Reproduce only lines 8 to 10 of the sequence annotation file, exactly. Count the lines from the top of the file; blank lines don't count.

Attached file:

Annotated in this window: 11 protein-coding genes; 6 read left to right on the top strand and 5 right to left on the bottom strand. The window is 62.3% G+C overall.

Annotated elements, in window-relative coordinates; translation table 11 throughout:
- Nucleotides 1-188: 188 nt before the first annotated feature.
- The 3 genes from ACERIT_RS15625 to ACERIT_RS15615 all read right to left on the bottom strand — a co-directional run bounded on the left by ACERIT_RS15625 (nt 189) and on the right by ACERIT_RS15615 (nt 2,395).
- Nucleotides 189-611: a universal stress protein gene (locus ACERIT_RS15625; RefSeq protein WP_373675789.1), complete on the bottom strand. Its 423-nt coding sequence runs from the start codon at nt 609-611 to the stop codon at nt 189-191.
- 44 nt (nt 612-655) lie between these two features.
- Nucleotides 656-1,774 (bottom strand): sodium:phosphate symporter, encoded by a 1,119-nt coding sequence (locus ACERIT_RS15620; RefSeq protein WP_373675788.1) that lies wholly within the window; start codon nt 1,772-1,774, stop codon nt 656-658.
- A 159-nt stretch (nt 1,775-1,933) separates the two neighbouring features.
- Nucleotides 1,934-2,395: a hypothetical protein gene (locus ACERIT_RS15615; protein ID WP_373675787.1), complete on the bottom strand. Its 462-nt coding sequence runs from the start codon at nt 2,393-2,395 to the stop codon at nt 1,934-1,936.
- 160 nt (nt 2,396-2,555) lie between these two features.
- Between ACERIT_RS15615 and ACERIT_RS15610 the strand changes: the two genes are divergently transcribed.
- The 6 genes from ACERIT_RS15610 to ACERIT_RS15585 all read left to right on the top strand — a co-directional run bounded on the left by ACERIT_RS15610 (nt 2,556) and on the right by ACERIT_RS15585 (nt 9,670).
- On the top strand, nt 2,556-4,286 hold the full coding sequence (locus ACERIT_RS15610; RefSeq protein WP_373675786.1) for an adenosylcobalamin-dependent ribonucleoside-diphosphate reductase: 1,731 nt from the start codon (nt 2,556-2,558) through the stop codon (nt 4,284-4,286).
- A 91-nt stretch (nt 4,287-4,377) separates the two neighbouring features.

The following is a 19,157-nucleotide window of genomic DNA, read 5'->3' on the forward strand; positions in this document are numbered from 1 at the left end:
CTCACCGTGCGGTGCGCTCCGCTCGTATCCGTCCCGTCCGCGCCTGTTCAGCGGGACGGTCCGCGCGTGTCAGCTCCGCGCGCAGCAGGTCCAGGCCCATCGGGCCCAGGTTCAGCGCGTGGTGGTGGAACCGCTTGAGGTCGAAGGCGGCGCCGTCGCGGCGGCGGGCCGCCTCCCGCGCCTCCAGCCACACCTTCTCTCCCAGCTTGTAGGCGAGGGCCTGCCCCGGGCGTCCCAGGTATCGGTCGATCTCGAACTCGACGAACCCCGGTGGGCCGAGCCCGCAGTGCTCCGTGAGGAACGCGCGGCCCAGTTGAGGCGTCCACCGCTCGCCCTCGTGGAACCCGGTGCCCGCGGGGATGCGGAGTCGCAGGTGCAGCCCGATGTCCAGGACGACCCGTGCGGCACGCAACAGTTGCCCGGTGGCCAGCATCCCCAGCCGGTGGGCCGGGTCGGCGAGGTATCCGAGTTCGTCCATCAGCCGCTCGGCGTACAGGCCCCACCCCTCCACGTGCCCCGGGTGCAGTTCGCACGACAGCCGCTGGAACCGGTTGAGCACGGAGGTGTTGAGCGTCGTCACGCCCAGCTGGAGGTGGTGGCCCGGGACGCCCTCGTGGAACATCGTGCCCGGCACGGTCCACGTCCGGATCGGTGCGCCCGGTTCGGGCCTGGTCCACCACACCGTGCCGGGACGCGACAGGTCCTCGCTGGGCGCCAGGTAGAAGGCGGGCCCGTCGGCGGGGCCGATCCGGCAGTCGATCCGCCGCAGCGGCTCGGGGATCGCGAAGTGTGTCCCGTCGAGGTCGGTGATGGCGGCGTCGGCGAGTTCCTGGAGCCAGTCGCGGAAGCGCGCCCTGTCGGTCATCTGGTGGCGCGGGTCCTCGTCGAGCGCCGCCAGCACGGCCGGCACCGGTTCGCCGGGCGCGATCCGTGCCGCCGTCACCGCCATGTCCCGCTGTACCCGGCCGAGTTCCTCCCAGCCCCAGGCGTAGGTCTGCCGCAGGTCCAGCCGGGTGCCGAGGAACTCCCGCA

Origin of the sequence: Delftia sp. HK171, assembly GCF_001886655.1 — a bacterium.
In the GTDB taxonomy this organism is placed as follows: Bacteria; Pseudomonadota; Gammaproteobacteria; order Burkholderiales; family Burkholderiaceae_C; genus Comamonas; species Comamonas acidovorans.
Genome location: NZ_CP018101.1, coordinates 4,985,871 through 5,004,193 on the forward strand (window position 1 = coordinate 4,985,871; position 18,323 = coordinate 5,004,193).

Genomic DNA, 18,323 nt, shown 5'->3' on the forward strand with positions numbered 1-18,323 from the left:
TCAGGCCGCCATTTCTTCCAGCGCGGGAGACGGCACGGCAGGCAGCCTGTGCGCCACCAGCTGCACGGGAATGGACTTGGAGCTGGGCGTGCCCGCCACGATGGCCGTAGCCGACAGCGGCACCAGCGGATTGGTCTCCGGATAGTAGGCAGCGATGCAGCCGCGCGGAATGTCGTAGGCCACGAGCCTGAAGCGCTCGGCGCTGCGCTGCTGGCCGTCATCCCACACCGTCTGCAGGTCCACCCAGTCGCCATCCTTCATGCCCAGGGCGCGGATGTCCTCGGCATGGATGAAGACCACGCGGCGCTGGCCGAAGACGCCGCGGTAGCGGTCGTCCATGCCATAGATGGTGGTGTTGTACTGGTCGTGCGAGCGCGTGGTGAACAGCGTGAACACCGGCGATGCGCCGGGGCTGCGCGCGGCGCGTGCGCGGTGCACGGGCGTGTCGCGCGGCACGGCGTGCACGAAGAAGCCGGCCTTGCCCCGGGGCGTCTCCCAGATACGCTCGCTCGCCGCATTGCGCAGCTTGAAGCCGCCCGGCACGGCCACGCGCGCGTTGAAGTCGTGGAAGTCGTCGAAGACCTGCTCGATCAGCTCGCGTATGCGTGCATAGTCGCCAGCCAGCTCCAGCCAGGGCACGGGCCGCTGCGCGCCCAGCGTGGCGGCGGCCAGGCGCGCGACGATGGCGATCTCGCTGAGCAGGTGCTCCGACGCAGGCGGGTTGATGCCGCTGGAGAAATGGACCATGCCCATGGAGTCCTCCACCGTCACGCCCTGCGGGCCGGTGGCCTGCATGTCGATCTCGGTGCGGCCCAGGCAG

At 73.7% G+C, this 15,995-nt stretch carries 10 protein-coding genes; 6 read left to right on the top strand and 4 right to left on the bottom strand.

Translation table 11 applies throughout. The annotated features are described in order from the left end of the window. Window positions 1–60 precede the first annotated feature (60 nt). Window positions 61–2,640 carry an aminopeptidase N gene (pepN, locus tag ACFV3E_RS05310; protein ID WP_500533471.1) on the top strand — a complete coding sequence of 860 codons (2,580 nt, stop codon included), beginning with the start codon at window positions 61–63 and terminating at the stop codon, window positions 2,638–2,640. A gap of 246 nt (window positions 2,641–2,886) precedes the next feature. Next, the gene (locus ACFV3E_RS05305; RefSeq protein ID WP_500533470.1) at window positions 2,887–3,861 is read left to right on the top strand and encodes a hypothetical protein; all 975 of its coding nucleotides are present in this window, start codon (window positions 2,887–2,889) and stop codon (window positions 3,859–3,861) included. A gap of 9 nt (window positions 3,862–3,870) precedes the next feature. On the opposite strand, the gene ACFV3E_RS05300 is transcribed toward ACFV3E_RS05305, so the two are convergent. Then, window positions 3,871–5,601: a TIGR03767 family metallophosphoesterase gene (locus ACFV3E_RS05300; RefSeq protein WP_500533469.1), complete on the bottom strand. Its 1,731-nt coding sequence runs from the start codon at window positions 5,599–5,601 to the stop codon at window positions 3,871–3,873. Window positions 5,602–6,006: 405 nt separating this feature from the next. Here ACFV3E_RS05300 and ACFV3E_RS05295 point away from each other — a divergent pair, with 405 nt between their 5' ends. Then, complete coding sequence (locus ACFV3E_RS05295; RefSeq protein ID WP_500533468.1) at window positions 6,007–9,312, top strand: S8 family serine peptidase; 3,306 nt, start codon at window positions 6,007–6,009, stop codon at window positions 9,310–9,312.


- A 159-nt stretch (nt 1,775-1,933) separates the two neighbouring features.
- Nucleotides 1,934-2,395: a hypothetical protein gene (locus ACERIT_RS15615; protein ID WP_373675787.1), complete on the bottom strand. Its 462-nt coding sequence runs from the start codon at nt 2,393-2,395 to the stop codon at nt 1,934-1,936.
- 160 nt (nt 2,396-2,555) lie between these two features.